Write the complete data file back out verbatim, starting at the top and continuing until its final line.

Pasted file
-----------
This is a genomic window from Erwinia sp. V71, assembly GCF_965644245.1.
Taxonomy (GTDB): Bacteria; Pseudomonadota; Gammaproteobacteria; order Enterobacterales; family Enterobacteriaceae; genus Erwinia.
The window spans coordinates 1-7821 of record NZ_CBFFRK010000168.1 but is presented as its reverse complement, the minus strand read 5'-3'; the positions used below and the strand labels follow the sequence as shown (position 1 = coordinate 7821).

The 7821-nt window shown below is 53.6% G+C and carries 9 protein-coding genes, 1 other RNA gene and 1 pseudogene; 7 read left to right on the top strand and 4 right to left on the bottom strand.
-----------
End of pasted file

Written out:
This is a genomic window from Erwinia sp. V71, assembly GCF_965644245.1.
Taxonomy (GTDB): Bacteria; Pseudomonadota; Gammaproteobacteria; order Enterobacterales; family Enterobacteriaceae; genus Erwinia.
The window spans coordinates 1-7821 of record NZ_CBFFRK010000168.1 but is presented as its reverse complement, the minus strand read 5'-3'; the positions used below and the strand labels follow the sequence as shown (position 1 = coordinate 7821).

The 7821-nt window shown below is 53.6% G+C and carries 9 protein-coding genes, 1 other RNA gene and 1 pseudogene; 7 read left to right on the top strand and 4 right to left on the bottom strand.